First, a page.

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Benedict XVI has, among other things, spelled out the nature of modern disorder
It so happens that the Holy Father, who is six months older than Schall, announced his retirement about six months after Schall announced his. As far as we know, no causal connection can be established, though several of my friends suspect collusion. In fact, the pope’s intentions to retire have been hinted at all along by his attention to previously resigned popes. His given reasons are pretty much the same ones that I use—one grows weaker with age; no one wants to leave an institution in emergency situations. 

When Benedict first announced his resignation, I assumed that he would return to some appropriately quiet convent in Germany for his last years, perhaps with his priest brother. Or he might go to the Villa Helios, run by some German nuns on the Isle of Capri, at which the German Jesuits at the Gregorian University in Rome liked to stay when I was there. On second thought, Benedict is also an historian. Any reader of Tacitus would know about the unsettling residence of the Emperors Tiberius and Caligula on Capri. Too much unwelcome symbolism would be seen in such a move. Evidently Benedict will stay in the Vatican. 

The mechanism for the election of a successor to Benedict is now in place. My chances of accurately picking the new pope are about the same as my chances of picking the winner of the NCAA basketball tournament in March or the winner of the Kentucky Derby in May. We presume that something more is at work in the selection of a new pope than pure luck. 

Since at least Pius IX in the 1800s, the Catholic Church has had at its helm a series of rather outstanding men. The last two popes certainly have been extraordinary, almost as if they were “chosen” by powers beyond the capacities of the men who selected them. No political institution with its “democratic” or hereditary processes for selecting presidents and leaders can match that record over time.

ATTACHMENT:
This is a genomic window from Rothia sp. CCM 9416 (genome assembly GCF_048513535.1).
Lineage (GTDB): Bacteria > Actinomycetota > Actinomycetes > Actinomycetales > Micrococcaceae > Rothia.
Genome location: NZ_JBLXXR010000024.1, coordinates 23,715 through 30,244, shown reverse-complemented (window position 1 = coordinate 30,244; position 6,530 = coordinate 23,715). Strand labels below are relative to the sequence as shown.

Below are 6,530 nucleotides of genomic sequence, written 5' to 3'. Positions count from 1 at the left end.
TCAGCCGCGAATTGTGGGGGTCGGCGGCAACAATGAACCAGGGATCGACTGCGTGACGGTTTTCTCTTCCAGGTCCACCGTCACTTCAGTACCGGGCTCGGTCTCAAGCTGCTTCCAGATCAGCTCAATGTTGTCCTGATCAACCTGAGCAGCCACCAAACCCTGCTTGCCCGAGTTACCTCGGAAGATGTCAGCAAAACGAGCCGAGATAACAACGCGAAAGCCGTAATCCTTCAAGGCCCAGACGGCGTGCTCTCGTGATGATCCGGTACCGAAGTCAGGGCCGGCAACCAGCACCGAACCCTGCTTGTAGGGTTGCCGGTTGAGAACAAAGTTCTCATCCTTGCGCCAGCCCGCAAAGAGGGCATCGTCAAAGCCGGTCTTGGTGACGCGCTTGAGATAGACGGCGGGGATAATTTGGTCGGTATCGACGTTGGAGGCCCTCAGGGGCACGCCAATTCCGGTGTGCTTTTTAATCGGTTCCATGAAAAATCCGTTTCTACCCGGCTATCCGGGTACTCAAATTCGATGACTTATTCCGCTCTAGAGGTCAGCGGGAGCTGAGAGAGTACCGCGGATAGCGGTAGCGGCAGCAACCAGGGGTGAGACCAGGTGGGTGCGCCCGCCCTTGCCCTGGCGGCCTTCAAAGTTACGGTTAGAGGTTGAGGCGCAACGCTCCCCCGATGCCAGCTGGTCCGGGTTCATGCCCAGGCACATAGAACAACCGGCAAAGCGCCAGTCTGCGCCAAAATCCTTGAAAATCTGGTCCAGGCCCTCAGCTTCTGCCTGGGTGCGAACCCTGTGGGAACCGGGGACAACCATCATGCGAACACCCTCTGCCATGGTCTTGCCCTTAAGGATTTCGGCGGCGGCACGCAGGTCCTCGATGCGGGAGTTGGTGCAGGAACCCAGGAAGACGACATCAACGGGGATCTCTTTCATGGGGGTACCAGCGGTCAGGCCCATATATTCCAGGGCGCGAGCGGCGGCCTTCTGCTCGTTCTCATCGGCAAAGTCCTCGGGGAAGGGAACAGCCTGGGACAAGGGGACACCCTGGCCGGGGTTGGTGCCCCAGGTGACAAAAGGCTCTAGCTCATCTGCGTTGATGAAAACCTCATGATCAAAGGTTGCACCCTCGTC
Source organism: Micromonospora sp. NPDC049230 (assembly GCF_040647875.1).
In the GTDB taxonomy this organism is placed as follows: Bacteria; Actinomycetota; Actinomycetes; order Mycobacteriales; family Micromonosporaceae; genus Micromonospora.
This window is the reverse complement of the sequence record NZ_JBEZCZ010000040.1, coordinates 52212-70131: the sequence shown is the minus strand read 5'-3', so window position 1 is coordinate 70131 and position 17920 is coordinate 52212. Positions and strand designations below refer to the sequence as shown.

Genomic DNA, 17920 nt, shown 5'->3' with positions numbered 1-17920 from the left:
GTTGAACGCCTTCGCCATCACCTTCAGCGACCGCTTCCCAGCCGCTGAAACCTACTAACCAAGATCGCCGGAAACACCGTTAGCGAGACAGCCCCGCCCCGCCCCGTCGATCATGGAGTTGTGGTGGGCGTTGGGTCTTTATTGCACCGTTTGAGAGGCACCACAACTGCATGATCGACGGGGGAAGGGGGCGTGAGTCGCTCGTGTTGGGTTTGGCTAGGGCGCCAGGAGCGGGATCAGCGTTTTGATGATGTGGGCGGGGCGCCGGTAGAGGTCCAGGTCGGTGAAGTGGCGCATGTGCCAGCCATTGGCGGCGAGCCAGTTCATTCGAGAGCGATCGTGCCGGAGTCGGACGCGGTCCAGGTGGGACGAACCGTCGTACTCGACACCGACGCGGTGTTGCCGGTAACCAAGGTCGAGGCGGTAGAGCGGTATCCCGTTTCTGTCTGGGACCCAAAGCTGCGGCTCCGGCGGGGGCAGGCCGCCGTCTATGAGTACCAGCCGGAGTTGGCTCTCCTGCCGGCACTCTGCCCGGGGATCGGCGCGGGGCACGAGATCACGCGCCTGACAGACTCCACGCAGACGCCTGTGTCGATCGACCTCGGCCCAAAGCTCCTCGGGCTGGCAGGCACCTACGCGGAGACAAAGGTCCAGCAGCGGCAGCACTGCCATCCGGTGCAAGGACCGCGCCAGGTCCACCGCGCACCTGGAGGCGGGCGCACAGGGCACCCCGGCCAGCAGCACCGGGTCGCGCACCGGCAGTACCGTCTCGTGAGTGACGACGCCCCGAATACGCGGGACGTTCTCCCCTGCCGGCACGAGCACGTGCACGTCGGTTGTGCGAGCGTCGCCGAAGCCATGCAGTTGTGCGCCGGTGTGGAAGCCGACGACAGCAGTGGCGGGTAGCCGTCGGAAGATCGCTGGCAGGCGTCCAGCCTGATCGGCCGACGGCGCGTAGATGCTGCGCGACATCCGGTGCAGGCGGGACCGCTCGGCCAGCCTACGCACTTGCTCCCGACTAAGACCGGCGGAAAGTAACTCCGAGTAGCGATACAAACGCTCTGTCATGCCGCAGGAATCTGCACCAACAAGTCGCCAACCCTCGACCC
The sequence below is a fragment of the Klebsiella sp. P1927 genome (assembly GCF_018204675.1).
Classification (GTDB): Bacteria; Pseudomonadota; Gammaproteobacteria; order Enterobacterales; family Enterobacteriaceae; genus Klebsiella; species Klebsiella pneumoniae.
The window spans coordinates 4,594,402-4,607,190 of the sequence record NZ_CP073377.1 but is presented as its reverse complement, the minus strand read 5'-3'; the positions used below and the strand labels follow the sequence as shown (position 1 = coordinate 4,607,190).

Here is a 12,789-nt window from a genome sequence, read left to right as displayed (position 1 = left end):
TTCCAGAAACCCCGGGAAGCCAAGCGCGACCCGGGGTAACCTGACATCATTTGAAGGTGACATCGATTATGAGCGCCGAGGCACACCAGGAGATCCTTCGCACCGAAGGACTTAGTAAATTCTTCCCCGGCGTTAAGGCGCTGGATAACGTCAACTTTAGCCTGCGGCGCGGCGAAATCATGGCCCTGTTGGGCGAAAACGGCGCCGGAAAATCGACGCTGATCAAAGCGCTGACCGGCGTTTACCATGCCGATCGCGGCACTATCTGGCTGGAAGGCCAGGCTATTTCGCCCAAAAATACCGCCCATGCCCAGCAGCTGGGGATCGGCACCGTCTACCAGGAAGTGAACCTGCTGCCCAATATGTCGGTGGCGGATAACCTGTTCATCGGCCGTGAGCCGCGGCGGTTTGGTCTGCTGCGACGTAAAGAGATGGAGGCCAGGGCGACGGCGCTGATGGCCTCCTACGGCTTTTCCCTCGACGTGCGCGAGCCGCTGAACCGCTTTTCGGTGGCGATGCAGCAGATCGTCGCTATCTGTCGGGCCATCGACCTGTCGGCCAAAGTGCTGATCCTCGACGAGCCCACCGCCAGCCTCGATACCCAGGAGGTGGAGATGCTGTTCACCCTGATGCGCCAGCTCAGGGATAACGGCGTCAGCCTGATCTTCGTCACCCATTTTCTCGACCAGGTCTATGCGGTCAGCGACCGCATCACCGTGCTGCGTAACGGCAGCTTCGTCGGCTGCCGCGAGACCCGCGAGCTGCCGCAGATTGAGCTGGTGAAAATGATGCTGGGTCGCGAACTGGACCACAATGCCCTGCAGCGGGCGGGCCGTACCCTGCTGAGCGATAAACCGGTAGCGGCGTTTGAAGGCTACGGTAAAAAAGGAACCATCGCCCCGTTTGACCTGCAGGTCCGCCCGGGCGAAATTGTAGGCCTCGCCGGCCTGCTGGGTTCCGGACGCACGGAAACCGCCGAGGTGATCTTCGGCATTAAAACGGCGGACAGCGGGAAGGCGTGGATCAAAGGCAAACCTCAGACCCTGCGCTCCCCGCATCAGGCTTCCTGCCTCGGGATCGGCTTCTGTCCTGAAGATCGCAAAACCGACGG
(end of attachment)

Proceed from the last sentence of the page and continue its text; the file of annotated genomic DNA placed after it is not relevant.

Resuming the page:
Over the years of his life, Benedict has produced an enormous amount of writings. I suspect his Opera Omnia, when finally published in a German critical edition, will equal or surpass the collected works of Augustine or Aquinas , both of which are enormous. It would take most of an ordinary person’s lifetime just to read the works of Aquinas or Augustine or Benedict, let alone write and understand them. We now have the works that Joseph Ratzinger produced as a philosopher and theologian, together with that which he wrote and spoke as part of his Petrine office. As pope he gave hundreds and hundreds of talks, wrote encyclicals, exhortations, letters, even books. 

Benedict’s three volume work, Jesus of Nazareth, begun before he was elected pope, is one of those fundamental works bearing the stamp of this remarkable man. He wrote it as a personal, scholarly, yet readable and direct document. In a way, these volumes have always amused me. In effect, the pope says to an uncomprehending world: “Look, fellas, this is what I hold and the reasons for it. You do not have to take it on authority. Just read it and see if it makes sense. If you have any arguments or evidence that what I maintain is not so, let me know. I will respond to it.” This is a personal challenge which few are humble enough or learned enough to take up. For this book does nothing less than affirm that Jesus Christ is who He said He was and that all the “evidence” of classic and modern times presented to show that He was not is un-sustained or incoherent at some point.

II.